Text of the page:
The Dark Hedges

The best way of getting around Northern Ireland is by hiring a car. My itinerary can be summed up in the Google map given below. The most cost effective way to travel would be to start from Belfast and drive to the Dark Hedges, Carrick-a-Rede, Giant Causeway, Dunluce Castle and back to Belfast. Local tour operators such as the Paddywagon tour charges €30 per person for a day trip to the above mentioned places.

In Northern Ireland, I was staying at Belfast, the capital city. Located in County Antrim, the lively and vibrant city of Belfast is brimming with its rich and historic past. Picturesque markets, squares and cathedrals are found in every nook and corner of the city. The Belfast cathedral, built in the Romanesque style, has a fantastic collection of artefacts including the Cathedral cross, science pillar and the Titanic Pall. The Albert Memorial Clock tower in Queen’s square is a famous landmark of Belfast. The City Hall has a prized collection of stained glass windows, depicting events from World Wars, Spanish Civil war, Celtic legends and other matters of interest.

The Albert Memorial Clock tower
City Hall, Belfast

The Titanic Belfast is a museum situated on the banks of River Lagan. In 2016, it was voted as the World’s Leading Tourist Attraction by the World Travel Awards. By the end of the nineteenth century, Belfast had become an important site for shipbuilding. The RMS Titanic was built in Belfast by the Harland and Wolff shipbuilders. It was the largest ship ever to set sail on the seas. It started its voyage in 1912 and was bound towards New York.

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Titanic museum at a distance

In the Titanic Belfast museum (priced at £18.50 per person), one can travel back in time and learn more about the construction of the Titanic. Over 15,000 men were hired over a period of two years and two months to build the ship. Original letters, tickets and model cabins are housed inside the museum. I sat though a brilliant documentary showing the many different objects that were found on the ocean floor after the ship met its tragic fate on April 14. A cable car experience educates the visitors on the complex procedures of ship building. The museum was truly a unique experience; it answered many of my questions, erasing various misconceptions I had had from the 1997 movie, Titanic.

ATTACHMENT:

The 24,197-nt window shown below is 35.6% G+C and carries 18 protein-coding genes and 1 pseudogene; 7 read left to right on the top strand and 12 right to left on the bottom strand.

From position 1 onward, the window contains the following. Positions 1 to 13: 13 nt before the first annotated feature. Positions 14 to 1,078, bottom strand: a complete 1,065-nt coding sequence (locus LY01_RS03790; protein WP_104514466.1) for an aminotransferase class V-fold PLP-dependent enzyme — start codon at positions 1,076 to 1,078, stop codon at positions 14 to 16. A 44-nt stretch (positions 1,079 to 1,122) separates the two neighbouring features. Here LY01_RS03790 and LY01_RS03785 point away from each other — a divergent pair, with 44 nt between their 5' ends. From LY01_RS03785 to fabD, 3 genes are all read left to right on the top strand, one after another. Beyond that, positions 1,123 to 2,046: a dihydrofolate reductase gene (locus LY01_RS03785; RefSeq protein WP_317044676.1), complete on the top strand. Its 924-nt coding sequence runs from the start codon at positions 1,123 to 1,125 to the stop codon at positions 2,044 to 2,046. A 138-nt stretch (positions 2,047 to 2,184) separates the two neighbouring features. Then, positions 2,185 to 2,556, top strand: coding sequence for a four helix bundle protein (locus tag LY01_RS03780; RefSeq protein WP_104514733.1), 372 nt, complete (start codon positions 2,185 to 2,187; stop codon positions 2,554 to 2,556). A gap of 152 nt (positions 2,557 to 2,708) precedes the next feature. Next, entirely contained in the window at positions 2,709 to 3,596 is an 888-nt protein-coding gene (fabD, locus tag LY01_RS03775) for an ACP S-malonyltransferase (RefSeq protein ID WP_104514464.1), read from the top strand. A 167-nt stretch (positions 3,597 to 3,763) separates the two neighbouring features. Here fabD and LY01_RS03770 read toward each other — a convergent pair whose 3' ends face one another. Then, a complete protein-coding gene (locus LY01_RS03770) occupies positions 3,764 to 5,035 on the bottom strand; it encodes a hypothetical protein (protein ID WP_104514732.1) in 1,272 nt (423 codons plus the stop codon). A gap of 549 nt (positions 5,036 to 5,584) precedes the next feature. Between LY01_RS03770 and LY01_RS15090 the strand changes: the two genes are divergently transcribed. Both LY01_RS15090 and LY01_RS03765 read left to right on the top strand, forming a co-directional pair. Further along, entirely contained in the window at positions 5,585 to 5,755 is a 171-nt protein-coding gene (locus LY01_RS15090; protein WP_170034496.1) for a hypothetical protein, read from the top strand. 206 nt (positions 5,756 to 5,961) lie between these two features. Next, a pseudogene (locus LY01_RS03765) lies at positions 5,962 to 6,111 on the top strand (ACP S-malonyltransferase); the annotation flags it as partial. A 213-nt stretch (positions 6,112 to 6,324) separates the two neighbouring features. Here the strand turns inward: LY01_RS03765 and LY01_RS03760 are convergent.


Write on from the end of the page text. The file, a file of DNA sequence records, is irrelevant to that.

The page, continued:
Entrance to the Titanic museum

Very few people are unaware of the disaster that struck the Titanic and its passengers. At 11:40 p.m, it struck an iceberg and sank into the bottom of the sea. Walking through the galleries that documented the sinking of the ship, I felt as if I was a part of the panic, the anguish and the holocaust that overtook those onboard. The museum had successfully recreated the harrowing experiences of the last few moments on the ship. Morse coded messages calling for help were sent out to the nearest shipyards. As the ship sank more and more, the frequency of these messages increased. At 2:10 am, the messages stopped coming and all was silent. The whole world grieved the death of 1,503 people who had died in the middle of the Atlantic ocean.

The last few recorded messages from the sinking Titanic

Steeped in history and stunning landscapes, Northern Ireland caters to the likes and interests of all kinds of visitors. Ever since I had read The Lion and the Cross: A Novel of Saint Patrick and Ancient Ireland, I knew I had to visit Ireland and see things with my own eyes. The luck of the Irish was on my side. To me, the country will always be an embodiment of all things divine and untainted, its glacial valleys and Norman castles – a fulfilment of another one of my many dreams.

Some useful tips:

  1. The weather in the U.K is unpredictable. Please carry appropriate rain gear and sturdy boots.
  2. The Carrick-a-Rede rope bridge should not be attempted by people who are suffering from Vertigo.
  3. Most of the tour operators halt at the Dunluce castle only for a photo-stop.
  4. It is worth your time to visit St. Patrick’s museum in Downpatrick, County Down.
  5. Look out for the Northern Lights at County Antrim’s coastline!
  6. Game of Thrones fans might recognise the Dark Hedges as one of the shooting locations.

3 thoughts on “May the luck of the Irish be with you”

  1. Very awesome way of expressing a travelogue , very beautiful share!I believe you must keep sharing journey, loved the flow of flowering thoughts , great tips and conclusions at the end, perfect dear 🌷💕

    Liked by 1 person